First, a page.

One of my English professors maintained that “art is the fulfillment of expectation.” A line of poetry, a musical phrase, an early visual in a movie all give us a sense of something about to happen. When it does, and when it surprises, delights or shocks, we are satisfied.
In a few notable restaurants, the same definition can be applied to waiting tables. And when the waiters are trained for service in a great French restaurant, it is art indeed. Waiters at Taillevent in Paris in 2002 were, I assure you, artists at the height of their powers.
My son and I enjoyed a meal there on a culinary tour of France that included Paris, Lyon and several towns in Provence. The main course, a lamb dish, was superb and the cheese plate a gastronomic adventure, but what I remember most was the service. Considerate, efficient, virtually invisible and performed by a team as impeccably prepared and practiced as the ballerinas we had watched earlier at Opera Garnier. When the thought began to first enter your mind that a bit more wine would be just the thing, it was there at your hand. When you were finished with a plate, truly finished, it disappeared somehow. When your palate had sufficiently recovered from one taste sensation, washed down with a perfect sip of perfectly matched wine, the next would appear just at the very instant when you were beginning to think that a little something else might be lovely.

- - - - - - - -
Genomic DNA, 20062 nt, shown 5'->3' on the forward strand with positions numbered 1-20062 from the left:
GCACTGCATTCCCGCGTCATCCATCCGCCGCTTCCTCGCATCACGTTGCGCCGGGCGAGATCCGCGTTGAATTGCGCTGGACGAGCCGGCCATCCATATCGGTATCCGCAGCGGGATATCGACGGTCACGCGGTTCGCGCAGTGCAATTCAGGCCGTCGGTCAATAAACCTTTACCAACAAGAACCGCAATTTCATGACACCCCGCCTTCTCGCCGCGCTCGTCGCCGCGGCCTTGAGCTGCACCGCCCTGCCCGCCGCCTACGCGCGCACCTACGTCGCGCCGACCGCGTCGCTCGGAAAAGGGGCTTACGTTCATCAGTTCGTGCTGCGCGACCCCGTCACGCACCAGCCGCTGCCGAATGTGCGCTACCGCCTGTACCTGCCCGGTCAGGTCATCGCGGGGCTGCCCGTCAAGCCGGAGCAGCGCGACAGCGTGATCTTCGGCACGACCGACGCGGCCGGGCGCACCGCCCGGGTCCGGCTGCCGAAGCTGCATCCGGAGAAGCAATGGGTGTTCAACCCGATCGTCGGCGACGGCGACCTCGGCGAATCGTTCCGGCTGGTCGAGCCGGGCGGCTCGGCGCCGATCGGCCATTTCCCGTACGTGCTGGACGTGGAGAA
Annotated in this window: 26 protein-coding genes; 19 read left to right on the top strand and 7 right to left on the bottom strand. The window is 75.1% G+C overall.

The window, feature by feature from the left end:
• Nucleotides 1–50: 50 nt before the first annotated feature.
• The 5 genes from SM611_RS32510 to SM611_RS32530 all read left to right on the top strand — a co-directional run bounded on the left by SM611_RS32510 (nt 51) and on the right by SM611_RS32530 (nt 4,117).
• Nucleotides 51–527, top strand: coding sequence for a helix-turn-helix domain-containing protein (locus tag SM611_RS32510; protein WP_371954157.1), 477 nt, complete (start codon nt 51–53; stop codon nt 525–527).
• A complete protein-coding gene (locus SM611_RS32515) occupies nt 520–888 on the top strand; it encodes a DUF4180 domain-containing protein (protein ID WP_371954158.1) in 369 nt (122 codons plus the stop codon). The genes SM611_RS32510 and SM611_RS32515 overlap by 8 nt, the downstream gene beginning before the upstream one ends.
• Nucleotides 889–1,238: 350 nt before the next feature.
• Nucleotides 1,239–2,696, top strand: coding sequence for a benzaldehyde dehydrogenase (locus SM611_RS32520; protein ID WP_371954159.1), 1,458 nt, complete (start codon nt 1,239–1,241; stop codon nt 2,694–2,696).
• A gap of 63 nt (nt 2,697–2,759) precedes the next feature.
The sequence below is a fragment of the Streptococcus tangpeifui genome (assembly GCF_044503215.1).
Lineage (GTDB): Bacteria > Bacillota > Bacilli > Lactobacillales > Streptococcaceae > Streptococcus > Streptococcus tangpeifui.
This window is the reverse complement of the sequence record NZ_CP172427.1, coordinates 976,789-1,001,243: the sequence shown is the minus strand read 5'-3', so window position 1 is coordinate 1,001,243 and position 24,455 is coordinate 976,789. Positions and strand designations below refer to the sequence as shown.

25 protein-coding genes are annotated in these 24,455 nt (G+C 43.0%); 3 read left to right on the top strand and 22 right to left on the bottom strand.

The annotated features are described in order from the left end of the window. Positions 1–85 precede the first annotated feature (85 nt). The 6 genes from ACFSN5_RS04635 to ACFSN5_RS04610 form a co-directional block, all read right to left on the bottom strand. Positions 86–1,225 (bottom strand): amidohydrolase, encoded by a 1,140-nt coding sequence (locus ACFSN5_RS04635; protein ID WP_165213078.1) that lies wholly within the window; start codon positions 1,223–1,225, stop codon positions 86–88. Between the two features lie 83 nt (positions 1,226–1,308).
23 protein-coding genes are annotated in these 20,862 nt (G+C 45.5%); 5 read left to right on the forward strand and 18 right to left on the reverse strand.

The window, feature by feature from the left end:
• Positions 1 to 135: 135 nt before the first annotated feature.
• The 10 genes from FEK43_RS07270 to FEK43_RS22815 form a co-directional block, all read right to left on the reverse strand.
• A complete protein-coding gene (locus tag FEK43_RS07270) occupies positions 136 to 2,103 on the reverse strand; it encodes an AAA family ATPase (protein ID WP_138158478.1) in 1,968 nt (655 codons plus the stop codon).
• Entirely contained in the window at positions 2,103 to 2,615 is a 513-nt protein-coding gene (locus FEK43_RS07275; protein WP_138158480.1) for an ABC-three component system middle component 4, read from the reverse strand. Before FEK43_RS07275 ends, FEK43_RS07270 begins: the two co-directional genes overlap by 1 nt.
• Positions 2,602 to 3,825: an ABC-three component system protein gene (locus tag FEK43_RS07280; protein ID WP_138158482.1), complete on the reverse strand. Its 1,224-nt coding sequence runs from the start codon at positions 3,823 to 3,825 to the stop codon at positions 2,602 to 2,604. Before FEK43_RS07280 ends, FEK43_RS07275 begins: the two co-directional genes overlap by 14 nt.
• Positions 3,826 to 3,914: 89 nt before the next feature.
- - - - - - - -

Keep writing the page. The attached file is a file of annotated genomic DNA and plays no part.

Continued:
When we wanted advice, as in what to choose from a cellar with over 3,000 choices, they were expert guides. When we asked for a glass of champagne without specifying which one, their choice was outstanding.
But they did more. My son, at the time still a smoker and feeling the need at mid-meal for a Marlboro, asked a waiter who was escorting him to the suite of restrooms (you were always escorted), if it was possible to have a private smoke. I was not to be told that he still had the habit. Here’s what the staff did. They procured a pack of the right brand. They set up a table in the salon, with table cloth, chair, ashtray, lighter and a small glass of wine to sustain him while he smoked. Then, a waiter stood guard in the hall in case I decided to walk in that direction. He relaxed, enjoying his cigarette at his leisure in a beautiful room in a beautiful restaurant, then returned satisfied and ready to tackle the cheese plate and dessert.
A restaurant that has served the rich and famous, from Nicolas Sarkozy to Vladimir Horowitz, practiced its art for us, giving both of us a memorable meal.